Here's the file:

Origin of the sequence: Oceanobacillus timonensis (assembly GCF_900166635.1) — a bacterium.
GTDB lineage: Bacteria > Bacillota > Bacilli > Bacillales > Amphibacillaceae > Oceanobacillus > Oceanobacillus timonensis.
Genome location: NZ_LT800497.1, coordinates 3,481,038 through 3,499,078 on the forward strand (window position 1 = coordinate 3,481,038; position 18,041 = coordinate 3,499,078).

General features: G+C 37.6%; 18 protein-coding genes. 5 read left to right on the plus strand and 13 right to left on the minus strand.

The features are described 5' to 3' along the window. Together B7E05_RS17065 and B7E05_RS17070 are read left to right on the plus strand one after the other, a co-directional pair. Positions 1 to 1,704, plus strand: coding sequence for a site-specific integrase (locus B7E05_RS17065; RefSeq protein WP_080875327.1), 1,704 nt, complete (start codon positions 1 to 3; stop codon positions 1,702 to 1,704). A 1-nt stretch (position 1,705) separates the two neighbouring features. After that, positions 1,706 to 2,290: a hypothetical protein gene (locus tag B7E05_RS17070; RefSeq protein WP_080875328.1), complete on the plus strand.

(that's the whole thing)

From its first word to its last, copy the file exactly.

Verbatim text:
Origin of the sequence: Oceanobacillus timonensis (assembly GCF_900166635.1) — a bacterium.
GTDB lineage: Bacteria > Bacillota > Bacilli > Bacillales > Amphibacillaceae > Oceanobacillus > Oceanobacillus timonensis.
Genome location: NZ_LT800497.1, coordinates 3,481,038 through 3,499,078 on the forward strand (window position 1 = coordinate 3,481,038; position 18,041 = coordinate 3,499,078).

General features: G+C 37.6%; 18 protein-coding genes. 5 read left to right on the plus strand and 13 right to left on the minus strand.

The features are described 5' to 3' along the window. Together B7E05_RS17065 and B7E05_RS17070 are read left to right on the plus strand one after the other, a co-directional pair. Positions 1 to 1,704, plus strand: coding sequence for a site-specific integrase (locus B7E05_RS17065; RefSeq protein WP_080875327.1), 1,704 nt, complete (start codon positions 1 to 3; stop codon positions 1,702 to 1,704). A 1-nt stretch (position 1,705) separates the two neighbouring features. After that, positions 1,706 to 2,290: a hypothetical protein gene (locus tag B7E05_RS17070; RefSeq protein WP_080875328.1), complete on the plus strand.